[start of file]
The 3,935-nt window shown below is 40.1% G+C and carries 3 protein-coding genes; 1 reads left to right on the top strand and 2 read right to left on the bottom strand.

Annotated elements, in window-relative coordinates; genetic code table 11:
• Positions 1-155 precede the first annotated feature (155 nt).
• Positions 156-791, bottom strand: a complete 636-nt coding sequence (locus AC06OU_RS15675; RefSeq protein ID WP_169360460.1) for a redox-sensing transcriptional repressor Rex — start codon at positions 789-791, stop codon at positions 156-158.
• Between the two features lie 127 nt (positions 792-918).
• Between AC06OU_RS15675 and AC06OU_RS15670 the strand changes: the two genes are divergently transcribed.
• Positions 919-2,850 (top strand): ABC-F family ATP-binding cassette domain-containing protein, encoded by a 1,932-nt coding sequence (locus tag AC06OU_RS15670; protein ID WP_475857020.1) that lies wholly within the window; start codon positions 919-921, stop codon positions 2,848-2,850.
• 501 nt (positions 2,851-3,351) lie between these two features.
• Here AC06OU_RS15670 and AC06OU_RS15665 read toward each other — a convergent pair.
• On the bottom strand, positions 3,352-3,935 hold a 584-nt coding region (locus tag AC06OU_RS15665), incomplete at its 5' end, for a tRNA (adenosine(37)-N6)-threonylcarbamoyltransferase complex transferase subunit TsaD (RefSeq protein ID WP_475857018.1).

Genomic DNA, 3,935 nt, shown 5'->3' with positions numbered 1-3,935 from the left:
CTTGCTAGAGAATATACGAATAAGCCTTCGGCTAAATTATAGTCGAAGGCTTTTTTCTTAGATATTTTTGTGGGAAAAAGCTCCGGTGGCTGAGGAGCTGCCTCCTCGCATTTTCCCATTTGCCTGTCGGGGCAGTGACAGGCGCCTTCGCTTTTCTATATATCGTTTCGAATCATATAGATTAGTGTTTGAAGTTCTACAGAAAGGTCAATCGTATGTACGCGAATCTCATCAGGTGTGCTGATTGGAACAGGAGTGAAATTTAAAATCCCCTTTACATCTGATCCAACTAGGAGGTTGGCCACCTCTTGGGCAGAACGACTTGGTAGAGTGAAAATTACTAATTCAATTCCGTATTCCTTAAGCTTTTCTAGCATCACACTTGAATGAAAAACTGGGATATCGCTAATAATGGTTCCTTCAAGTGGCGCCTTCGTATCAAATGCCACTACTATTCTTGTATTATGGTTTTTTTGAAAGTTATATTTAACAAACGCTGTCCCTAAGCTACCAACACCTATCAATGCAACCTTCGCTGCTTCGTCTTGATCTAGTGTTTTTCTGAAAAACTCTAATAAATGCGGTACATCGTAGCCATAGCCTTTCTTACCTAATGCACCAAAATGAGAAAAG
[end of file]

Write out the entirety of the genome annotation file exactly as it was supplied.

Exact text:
The 3,935-nt window shown below is 40.1% G+C and carries 3 protein-coding genes; 1 reads left to right on the top strand and 2 read right to left on the bottom strand.

Annotated elements, in window-relative coordinates; genetic code table 11:
• Positions 1-155 precede the first annotated feature (155 nt).
• Positions 156-791, bottom strand: a complete 636-nt coding sequence (locus AC06OU_RS15675; RefSeq protein ID WP_169360460.1) for a redox-sensing transcriptional repressor Rex — start codon at positions 789-791, stop codon at positions 156-158.
• Between the two features lie 127 nt (positions 792-918).
• Between AC06OU_RS15675 and AC06OU_RS15670 the strand changes: the two genes are divergently transcribed.
• Positions 919-2,850 (top strand): ABC-F family ATP-binding cassette domain-containing protein, encoded by a 1,932-nt coding sequence (locus tag AC06OU_RS15670; protein ID WP_475857020.1) that lies wholly within the window; start codon positions 919-921, stop codon positions 2,848-2,850.
• 501 nt (positions 2,851-3,351) lie between these two features.
• Here AC06OU_RS15670 and AC06OU_RS15665 read toward each other — a convergent pair.
• On the bottom strand, positions 3,352-3,935 hold a 584-nt coding region (locus tag AC06OU_RS15665), incomplete at its 5' end, for a tRNA (adenosine(37)-N6)-threonylcarbamoyltransferase complex transferase subunit TsaD (RefSeq protein ID WP_475857018.1).

Genomic DNA, 3,935 nt, shown 5'->3' with positions numbered 1-3,935 from the left:
CTTGCTAGAGAATATACGAATAAGCCTTCGGCTAAATTATAGTCGAAGGCTTTTTTCTTAGATATTTTTGTGGGAAAAAGCTCCGGTGGCTGAGGAGCTGCCTCCTCGCATTTTCCCATTTGCCTGTCGGGGCAGTGACAGGCGCCTTCGCTTTTCTATATATCGTTTCGAATCATATAGATTAGTGTTTGAAGTTCTACAGAAAGGTCAATCGTATGTACGCGAATCTCATCAGGTGTGCTGATTGGAACAGGAGTGAAATTTAAAATCCCCTTTACATCTGATCCAACTAGGAGGTTGGCCACCTCTTGGGCAGAACGACTTGGTAGAGTGAAAATTACTAATTCAATTCCGTATTCCTTAAGCTTTTCTAGCATCACACTTGAATGAAAAACTGGGATATCGCTAATAATGGTTCCTTCAAGTGGCGCCTTCGTATCAAATGCCACTACTATTCTTGTATTATGGTTTTTTTGAAAGTTATATTTAACAAACGCTGTCCCTAAGCTACCAACACCTATCAATGCAACCTTCGCTGCTTCGTCTTGATCTAGTGTTTTTCTGAAAAACTCTAATAAATGCGGTACATCGTAGCCATAGCCTTTCTTACCTAATGCACCAAAATGAGAAAAG